The seven astronauts set to blast off aboard NASA?s space shuttle Discovery next month climbed aboard their spacecraft Wednesday for a launch dress rehearsal that ended in a mock emergency escape.
Clad in bright orange pressure suits, shuttle commander Lee Archambault and his STS-119 crew strapped into their seats aboard Discovery for the traditional preflight review at NASA?s seaside Pad 39A launch site at the Kennedy Space Center in Cape Canaveral, Fla. The astronauts are due to launch Feb. 12 to deliver new solar arrays to the International Space Station.
?This is really the culmination of our training, when we get the chance to come out here for a few days,? Archambault told reporters Monday after he and his crew arrived at the Florida spaceport from Houston, Texas. ?We did a nice pad flyby on our way in. It?s beautiful to see Discovery out on the pad.?
Archambault and his STS-119 crewmates spend several days going through NASA?s traditional Terminal Countdown Demonstration Test. The astronauts got a chance to examine Discovery and its solar array cargo, as well as practice driving NASA?s M-113 turret-less tank. Archambault and pilot Tony Antonelli also practiced landing at the nearby Shuttle Landing Facility using an aircraft modified to perform like a returning space shuttle.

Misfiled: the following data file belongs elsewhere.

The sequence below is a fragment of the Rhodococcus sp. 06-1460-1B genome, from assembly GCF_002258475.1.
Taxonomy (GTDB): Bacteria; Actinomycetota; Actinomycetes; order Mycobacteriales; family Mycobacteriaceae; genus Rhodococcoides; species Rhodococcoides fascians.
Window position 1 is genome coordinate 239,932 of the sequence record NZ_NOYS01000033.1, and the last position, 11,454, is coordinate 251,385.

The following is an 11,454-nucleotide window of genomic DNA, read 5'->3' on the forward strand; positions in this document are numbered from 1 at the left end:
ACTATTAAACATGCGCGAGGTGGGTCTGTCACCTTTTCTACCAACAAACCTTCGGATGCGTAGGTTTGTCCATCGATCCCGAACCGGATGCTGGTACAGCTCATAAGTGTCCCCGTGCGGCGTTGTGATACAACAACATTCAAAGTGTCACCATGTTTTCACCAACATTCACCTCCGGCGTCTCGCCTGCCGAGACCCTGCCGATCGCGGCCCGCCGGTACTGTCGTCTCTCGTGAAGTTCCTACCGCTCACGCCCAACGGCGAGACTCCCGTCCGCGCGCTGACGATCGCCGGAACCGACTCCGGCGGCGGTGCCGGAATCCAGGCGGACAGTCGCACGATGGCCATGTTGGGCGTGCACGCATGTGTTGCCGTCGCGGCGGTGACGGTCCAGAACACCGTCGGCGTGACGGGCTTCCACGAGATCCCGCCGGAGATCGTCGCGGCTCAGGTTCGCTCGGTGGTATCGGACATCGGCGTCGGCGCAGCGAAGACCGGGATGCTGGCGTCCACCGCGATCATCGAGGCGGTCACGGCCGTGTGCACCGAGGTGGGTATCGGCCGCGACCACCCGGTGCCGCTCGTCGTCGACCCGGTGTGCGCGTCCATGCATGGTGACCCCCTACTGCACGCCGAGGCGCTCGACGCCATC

The training session precedes every shuttle mission to give astronauts the opportunity to get a hands-on look at their actual spacecraft and practice emergency launch pad escape plans by simulating a launch abort just before 11:00 a.m. EST (1600 GMT). During a real launch pad emergency, astronauts would zip away from Pad 39A in zip line baskets, then use the tank to drive out to a safe distance.
?They?re safely out of the shuttle,? NASA spokesperson Allard Beutel told SPACE.com from the spaceport today. ?The simulation went just fine.?
Discovery?s STS-119 astronauts were due to head back to NASA?s Johnson Space Center in Houston this afternoon to complete their last few weeks of prelaunch training. Meanwhile, engineers at the Kennedy Space Center shut Discovery?s payload bay doors today for what?s expected to be the final time before the spacecraft?s planned Feb. 12 launch at 7:32 a.m. EST (1232 GMT).
NASA shuttle program managers began a preliminary two-day meeting today to discuss Discovery?s readiness for launch. A full Flight Readiness Review is scheduled for Feb. 3, when top NASA officials are expected to set an official Feb. 12 launch date for the mission.
Beutel said that shuttle workers installed Discovery?s cargo - the last pair of U.S. built solar wings and their attached Starboard-6 truss segment - last weekend. To date, the shuttle is in fine shape for its February launch, he added.
?Right now, there?s nothing hardware-wise or crew-wise that would affect plans for the launch next month,? Beutel said, adding that the number of glitches with Discovery have been extremely low.
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